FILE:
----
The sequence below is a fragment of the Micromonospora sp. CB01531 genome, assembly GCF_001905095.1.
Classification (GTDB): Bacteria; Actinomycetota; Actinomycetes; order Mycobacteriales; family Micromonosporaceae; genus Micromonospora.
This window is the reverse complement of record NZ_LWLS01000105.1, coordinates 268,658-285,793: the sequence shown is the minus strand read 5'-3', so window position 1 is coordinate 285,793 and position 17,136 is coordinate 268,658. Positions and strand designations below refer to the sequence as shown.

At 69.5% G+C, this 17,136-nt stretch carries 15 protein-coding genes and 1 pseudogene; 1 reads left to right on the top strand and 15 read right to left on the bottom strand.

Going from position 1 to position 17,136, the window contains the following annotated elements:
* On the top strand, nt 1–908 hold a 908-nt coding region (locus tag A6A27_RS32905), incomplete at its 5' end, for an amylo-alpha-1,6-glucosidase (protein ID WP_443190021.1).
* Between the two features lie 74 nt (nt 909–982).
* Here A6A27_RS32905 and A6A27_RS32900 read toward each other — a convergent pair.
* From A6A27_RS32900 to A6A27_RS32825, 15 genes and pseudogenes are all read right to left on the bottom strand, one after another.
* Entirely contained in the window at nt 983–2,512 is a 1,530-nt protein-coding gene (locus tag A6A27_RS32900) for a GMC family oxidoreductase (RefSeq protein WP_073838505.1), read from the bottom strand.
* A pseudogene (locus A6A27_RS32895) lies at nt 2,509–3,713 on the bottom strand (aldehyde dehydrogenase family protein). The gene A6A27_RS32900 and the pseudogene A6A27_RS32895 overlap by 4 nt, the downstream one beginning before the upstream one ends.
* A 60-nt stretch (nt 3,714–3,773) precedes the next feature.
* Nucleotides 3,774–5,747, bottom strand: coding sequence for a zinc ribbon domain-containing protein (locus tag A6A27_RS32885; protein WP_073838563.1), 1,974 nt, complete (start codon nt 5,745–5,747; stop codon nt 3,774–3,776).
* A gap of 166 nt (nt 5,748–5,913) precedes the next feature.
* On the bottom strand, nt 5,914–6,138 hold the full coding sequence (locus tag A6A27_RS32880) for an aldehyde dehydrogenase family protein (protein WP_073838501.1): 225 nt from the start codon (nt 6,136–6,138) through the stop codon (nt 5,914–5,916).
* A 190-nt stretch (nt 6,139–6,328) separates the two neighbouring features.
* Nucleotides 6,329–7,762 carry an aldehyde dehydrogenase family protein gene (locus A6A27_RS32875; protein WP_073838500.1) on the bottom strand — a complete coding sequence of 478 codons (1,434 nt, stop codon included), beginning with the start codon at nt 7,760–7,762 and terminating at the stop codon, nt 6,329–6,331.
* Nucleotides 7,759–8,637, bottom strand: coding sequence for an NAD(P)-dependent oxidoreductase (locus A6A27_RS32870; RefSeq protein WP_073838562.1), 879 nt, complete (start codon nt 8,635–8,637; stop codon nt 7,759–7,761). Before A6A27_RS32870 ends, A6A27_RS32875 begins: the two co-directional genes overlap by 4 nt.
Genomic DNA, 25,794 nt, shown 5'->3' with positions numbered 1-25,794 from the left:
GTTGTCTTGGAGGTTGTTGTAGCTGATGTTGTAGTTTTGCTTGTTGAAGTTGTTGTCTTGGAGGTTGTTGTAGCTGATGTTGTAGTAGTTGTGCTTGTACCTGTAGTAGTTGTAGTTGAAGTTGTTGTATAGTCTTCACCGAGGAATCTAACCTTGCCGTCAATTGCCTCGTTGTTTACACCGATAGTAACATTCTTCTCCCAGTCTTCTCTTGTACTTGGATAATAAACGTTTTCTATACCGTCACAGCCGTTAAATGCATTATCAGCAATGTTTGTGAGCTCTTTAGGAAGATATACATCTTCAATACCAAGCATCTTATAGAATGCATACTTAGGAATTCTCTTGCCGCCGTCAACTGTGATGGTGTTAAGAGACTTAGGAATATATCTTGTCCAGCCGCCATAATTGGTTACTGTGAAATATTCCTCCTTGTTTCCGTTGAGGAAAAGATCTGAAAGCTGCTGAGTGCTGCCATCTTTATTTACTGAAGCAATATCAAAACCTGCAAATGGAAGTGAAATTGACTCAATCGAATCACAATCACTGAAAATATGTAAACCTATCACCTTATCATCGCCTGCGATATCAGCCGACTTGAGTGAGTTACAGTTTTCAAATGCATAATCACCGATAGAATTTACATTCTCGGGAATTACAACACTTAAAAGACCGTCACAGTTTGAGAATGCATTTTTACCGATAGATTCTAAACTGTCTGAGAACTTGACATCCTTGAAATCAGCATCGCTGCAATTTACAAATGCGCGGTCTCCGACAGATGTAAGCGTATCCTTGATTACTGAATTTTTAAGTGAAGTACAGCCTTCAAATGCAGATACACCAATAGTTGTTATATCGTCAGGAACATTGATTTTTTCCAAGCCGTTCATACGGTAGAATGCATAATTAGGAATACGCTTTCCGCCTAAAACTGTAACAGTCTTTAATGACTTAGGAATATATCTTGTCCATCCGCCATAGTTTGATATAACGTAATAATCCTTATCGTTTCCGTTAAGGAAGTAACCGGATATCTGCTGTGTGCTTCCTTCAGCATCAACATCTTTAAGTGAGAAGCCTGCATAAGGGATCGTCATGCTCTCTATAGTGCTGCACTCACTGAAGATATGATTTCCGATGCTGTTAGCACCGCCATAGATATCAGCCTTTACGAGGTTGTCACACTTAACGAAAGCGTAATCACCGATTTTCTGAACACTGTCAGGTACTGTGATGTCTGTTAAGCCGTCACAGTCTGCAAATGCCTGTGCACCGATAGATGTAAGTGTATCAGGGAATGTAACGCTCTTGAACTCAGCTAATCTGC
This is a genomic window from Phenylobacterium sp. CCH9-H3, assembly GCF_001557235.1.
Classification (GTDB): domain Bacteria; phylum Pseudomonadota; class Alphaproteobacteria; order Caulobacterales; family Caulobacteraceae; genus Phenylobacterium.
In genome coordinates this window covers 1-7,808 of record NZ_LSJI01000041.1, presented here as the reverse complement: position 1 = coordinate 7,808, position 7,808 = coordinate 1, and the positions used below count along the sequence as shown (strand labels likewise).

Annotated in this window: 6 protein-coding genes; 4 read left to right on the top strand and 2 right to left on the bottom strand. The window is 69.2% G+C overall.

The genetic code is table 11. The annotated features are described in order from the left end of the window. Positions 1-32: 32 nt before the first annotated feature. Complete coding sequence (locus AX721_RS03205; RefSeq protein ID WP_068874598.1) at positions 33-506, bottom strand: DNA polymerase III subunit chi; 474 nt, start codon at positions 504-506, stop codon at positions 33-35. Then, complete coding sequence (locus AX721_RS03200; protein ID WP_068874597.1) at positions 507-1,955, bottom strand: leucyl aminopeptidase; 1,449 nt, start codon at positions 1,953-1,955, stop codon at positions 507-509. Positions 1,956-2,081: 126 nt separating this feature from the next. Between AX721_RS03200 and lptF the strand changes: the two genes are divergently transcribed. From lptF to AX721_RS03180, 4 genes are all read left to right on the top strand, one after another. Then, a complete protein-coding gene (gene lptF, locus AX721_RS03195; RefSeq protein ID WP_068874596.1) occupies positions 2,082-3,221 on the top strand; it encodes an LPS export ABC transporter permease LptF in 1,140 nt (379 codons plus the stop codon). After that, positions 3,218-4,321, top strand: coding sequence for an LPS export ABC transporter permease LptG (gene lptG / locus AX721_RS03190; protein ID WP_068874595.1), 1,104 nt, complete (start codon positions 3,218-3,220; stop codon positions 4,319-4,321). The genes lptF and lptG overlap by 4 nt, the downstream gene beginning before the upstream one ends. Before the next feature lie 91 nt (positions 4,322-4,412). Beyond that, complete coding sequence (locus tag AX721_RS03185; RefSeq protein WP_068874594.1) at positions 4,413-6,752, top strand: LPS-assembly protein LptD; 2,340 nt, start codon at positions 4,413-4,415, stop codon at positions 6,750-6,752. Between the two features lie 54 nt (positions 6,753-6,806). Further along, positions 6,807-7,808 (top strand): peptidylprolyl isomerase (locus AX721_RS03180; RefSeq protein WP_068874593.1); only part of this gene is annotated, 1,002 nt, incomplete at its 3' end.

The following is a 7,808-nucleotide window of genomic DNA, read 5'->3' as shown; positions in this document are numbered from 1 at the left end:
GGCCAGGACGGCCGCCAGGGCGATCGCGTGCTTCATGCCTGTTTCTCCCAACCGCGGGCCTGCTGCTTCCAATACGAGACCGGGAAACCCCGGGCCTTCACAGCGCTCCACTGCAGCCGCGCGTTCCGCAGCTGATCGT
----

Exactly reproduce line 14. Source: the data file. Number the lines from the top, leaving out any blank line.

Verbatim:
* A gap of 166 nt (nt 5,748–5,913) precedes the next feature.